“Since the operation, I’ve started to write my dissertation for my Master degree so I’m keeping busy. I’m slowly recovering whilst staying with my parents in Stratford upon Avon.

Although understandably frustrated, Pozzi hopes to return to training in November and is in no rush to return to action – with the 2016 Rio Olympics his ultimate aim – following this second untimely bout of injury woes:

“I did next to no training for the indoors so it’s great to know I can get back to that kind of level quite quickly, so at the moment, we’re just trying to work out what my goals are,” he revealed.

“We need to work out what will set me up nicely for 2016, so whether to do the 2015 European Indoor Champs or to come back more slowly.”

With the assistance of crutches for 12 weeks, Pozzi’s foot will shortly come out of the cast and into a supportive boot before utilising physiotherapy services at the Loughborough Performance Institute – all whilst juggling fortnightly check-ups with bone specialists in Oxford and appointments with his surgeon in Northampton.

“I’ve had lots of medical assessments to explore where the problem’s come from, it’s requiring a deep exploration as there’s no obvious answer,” Pozzi explained.

“My injury problems have been a massive limiting factor in my career so it’s nice to have so much support from some many people putting their time and money in me.

“If I can get through this storm, it will all be worth it and I feel if I can recover well, then I will have enough time to come back to perform well in Rio 2016.”

“British Athletics and UK Sport have been fantastic, which makes the lengthy rehab feel worthwhile.

Pozzi’s five to watch in Birmingham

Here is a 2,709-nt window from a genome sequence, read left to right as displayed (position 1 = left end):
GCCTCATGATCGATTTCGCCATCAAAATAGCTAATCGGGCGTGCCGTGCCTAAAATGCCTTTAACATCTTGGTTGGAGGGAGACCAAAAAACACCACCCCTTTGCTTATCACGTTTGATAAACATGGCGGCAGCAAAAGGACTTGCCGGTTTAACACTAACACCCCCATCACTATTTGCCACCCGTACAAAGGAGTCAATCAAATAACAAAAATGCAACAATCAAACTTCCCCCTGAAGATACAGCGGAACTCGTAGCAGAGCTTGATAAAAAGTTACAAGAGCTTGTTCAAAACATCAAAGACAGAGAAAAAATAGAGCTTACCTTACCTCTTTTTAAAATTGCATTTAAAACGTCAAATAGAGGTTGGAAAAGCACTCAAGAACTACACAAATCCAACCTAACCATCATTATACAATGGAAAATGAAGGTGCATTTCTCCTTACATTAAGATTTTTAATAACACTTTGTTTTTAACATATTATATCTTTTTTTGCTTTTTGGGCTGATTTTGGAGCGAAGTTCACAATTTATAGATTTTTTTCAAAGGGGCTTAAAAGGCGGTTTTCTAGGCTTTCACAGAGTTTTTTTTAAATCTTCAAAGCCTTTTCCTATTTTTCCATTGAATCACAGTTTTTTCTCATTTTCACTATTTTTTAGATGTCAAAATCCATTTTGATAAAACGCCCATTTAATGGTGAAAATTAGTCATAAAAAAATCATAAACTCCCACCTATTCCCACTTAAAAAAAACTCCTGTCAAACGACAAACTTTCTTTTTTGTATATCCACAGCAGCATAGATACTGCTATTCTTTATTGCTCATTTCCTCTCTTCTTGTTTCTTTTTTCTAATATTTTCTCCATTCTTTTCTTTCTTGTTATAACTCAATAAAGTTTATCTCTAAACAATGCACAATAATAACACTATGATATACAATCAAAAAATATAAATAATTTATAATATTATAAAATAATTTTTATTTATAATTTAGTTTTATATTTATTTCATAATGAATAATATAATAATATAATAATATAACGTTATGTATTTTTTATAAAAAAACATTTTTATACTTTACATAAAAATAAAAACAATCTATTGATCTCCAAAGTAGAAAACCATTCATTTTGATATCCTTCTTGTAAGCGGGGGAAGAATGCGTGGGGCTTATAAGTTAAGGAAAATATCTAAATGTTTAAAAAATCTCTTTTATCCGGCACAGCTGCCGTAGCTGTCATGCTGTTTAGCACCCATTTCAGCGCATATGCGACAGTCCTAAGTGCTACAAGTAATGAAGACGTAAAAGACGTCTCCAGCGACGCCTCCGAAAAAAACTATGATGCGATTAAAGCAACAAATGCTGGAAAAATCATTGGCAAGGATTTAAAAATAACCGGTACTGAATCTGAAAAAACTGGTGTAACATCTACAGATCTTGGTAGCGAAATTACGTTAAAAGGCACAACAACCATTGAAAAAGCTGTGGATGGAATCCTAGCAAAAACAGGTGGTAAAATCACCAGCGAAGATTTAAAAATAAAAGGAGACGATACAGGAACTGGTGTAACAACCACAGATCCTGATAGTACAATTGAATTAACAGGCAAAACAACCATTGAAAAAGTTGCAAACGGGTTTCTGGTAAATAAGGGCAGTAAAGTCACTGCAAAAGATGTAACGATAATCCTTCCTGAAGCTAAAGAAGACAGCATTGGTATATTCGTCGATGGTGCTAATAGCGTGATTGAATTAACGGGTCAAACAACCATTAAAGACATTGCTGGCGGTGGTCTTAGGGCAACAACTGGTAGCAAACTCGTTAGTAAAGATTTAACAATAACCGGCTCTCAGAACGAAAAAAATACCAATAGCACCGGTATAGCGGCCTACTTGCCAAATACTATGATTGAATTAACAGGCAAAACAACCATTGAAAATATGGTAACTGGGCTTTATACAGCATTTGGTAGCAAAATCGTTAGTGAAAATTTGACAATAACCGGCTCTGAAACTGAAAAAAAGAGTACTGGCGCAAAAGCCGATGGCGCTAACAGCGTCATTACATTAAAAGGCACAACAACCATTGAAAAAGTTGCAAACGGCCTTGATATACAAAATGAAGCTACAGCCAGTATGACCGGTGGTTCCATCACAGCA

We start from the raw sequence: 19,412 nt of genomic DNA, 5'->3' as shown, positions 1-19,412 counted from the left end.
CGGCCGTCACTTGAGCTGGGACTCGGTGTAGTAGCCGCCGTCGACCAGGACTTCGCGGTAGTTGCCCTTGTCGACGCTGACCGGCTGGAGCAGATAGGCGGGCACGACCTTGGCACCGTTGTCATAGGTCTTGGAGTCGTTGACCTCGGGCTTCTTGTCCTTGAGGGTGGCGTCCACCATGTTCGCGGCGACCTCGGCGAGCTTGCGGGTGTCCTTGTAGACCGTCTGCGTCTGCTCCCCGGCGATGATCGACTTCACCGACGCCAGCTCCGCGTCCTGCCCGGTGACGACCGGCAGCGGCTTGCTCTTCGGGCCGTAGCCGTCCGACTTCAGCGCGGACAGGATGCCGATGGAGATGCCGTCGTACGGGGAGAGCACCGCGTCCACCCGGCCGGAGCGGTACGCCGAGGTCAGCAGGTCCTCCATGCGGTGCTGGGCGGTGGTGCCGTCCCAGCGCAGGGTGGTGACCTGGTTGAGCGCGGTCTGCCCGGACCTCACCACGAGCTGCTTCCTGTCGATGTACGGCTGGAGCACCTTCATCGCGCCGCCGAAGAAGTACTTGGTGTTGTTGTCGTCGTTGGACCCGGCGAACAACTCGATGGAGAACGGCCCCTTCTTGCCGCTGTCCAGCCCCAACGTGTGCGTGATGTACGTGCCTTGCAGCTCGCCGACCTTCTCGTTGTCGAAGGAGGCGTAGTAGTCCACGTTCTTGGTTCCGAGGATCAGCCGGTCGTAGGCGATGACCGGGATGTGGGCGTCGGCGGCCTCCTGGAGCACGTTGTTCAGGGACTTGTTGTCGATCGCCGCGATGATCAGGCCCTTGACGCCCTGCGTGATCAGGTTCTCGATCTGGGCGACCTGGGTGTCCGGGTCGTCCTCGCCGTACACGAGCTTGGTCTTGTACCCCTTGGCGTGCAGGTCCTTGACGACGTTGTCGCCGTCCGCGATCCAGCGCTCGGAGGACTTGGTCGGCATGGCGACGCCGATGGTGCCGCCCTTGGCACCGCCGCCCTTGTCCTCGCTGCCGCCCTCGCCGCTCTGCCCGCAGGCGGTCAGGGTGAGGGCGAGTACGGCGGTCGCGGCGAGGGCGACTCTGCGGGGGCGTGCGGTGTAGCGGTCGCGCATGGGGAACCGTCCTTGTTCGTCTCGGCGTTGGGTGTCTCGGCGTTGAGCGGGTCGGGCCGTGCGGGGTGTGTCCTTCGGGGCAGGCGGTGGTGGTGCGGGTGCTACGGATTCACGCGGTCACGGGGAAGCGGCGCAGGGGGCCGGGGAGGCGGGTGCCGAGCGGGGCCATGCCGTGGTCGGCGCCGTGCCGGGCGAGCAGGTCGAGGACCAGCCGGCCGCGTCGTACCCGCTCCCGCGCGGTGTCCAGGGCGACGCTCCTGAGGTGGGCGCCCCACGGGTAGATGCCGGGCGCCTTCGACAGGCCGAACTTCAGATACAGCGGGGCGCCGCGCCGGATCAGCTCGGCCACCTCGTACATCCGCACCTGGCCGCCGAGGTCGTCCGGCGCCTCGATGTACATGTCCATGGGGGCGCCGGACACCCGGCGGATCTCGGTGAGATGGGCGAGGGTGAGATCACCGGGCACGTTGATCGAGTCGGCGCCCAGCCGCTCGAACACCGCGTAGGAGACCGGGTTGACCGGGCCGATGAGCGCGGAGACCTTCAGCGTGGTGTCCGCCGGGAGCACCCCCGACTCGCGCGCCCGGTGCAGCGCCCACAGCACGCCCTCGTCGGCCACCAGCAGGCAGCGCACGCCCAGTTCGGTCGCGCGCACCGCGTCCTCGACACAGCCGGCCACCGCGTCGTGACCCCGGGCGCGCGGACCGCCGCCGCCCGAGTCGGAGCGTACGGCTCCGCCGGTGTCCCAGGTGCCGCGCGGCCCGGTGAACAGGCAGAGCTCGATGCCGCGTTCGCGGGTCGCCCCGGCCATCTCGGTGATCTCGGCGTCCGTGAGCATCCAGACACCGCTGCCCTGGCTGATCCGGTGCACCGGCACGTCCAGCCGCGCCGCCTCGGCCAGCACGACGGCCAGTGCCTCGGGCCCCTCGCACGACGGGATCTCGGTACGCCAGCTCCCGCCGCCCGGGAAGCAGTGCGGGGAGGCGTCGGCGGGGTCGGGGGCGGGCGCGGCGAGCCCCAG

Keen not to dwell on his misfortune, the 2012 British 110m hurdles champion has revealed his top-five tips on which athletes to watch out for at the Sainsbury’s British Championships:

“The sprint hurdles is going to be quite close this year – I think Will Sharman’s leading the way at the moment but having been training with Lawrence (Clarke), I think we might see him return to his 2012 form (when he finished fourth in the London Olympics) and is good to see Andy Turner back. I think the three of them will have a big fight to qualify for the European Championships (in Zurich in August).

“It would be nice to see (Adam) Gemili go under 10-seconds in the 100m, he looks good but it will be an interesting race with (James) Dasaolu and (Richard) Kilty in the mix as well.

Katarina (Johnson-Thompson) has a great summer ahead – it’s great to see how well she’s doing.

Eilidh (Child)’s growing in strength every year and has a good summer ahead especially with the Commonwealth Games in Glasgow (in July).

“I’m looking forward to seeing what Asha (Philip) can do after the indoors – women’s sprinting is moving on and it will be interesting to see Asha trying to convert her 60m success to the women’s 100m.

“It’s an exciting summer for British Athletics and I will be at the Sainsbury’s British Championships to do some interviews for them in the mixed zone – it’s nice to be involved and to keep busy.”